No American administration has talked more about democracy in the Middle East than the Bush administration. The president and his advisors have spoken optimistically about a post-Saddam democracy in Iraq, one that might eventually become a veritable light to other Arab nations. This grand vision assumes that sooner or later, advocates of democracy throughout the Middle East will demand the same freedoms and rights that Iraqis are now claiming. Yet, however inspiring this vision appears, the actual reform plan that the administration has thus far set out is unlikely to produce radical changes in the Arab world. Regardless of how dramatic the change in Baghdad is, when it comes to our friends in Egypt, Jordan, Kuwait, Morocco, and Yemen, the administration's reform plan points to evolution rather than revolution.
In this working paper Daniel Brumberg argues that before the United States can determine whether this gradualist approach to democratic reform is the best remedy, we must first understand how Arab autocracies actually work, and, in particular, how the "liberalized autocracies" of the region endure despite frequent prediction of their imminent death.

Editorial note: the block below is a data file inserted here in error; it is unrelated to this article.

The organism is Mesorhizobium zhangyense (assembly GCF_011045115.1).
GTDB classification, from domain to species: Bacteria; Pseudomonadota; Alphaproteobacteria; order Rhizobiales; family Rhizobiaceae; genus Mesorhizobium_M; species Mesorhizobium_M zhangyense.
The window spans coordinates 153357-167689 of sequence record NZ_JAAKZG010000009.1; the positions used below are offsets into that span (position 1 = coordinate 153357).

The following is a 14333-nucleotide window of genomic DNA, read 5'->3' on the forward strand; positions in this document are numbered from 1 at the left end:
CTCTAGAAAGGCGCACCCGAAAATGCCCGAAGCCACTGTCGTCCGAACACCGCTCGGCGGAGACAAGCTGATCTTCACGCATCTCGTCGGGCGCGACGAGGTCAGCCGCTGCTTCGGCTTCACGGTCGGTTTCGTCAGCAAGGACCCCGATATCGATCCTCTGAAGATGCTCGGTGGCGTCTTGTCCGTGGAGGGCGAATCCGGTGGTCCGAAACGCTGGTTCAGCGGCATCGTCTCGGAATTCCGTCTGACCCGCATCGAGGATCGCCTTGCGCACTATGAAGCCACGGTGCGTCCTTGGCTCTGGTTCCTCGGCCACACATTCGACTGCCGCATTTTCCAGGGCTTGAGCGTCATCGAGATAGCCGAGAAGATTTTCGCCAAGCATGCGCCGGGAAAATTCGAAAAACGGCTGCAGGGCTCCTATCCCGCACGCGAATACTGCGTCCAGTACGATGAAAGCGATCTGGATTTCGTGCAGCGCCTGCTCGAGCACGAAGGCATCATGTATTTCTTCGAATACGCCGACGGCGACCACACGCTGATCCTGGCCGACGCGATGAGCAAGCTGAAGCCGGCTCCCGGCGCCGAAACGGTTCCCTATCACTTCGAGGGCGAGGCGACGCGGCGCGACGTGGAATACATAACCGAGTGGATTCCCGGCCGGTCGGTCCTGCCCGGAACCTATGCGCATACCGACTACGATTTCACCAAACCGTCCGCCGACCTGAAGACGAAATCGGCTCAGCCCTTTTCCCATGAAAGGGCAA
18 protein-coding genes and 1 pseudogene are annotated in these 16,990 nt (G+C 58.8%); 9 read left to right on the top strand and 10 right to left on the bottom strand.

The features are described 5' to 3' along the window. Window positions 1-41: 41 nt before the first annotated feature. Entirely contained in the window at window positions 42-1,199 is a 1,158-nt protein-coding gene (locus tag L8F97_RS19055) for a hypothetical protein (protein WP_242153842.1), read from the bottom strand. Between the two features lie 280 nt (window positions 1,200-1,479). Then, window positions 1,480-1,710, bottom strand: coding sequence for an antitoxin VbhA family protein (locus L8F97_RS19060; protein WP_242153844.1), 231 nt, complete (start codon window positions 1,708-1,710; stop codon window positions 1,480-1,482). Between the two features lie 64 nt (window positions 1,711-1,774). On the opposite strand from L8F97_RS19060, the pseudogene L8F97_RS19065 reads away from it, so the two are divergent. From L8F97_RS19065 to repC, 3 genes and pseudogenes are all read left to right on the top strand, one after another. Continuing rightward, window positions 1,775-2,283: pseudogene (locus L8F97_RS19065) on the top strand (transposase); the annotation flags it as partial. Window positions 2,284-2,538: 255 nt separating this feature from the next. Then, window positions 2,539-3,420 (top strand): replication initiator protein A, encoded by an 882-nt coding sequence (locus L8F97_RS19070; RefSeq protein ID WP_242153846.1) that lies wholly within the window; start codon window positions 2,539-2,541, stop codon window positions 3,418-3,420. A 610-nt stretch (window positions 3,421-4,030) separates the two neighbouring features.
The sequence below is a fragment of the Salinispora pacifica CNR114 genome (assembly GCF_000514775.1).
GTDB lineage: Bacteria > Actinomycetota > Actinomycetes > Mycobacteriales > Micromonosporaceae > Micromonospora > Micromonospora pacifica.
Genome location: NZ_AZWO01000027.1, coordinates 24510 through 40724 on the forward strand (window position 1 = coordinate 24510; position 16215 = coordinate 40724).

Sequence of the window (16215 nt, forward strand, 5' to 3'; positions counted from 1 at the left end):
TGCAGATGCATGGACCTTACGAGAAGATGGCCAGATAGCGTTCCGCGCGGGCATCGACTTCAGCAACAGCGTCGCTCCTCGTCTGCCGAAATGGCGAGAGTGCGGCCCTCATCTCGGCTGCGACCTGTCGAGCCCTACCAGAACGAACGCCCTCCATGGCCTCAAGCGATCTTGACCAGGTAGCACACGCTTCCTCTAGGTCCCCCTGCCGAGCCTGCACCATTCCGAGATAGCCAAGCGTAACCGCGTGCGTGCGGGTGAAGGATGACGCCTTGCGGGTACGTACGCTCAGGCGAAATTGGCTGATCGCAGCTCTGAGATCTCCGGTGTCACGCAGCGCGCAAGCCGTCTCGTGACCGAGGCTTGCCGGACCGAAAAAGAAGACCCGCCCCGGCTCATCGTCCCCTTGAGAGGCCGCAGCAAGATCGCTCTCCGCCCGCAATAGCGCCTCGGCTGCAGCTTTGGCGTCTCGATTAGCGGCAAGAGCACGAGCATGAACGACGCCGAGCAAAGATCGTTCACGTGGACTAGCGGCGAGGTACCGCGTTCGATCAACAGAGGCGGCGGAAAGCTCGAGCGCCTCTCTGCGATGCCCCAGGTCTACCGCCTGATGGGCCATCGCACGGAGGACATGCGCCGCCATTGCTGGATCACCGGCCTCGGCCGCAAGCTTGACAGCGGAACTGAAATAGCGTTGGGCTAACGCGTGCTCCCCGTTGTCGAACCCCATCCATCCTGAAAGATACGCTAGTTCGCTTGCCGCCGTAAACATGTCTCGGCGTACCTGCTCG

This is the second in a series of working papers that will frame key issues relating to democracy promotion policies and programs in the Middle East. Also in the series: Promoting Democracy in the Middle East: The Problem of U.S. Credibility, Marina Ottaway.
About the Author
Daniel Brumberg is a visiting scholar in the Carnegie Endowment's Democracy and Rule of Law Project, on leave from his position as associate professor at Georgetown University. He is the author of Reinventing Khomeini: The Struggle for Reform in Iran (University of Chicago Press, 2001) and the coauthor of Democratic Mirage in the Middle East (Carnegie Endowment Policy Brief No. 20).
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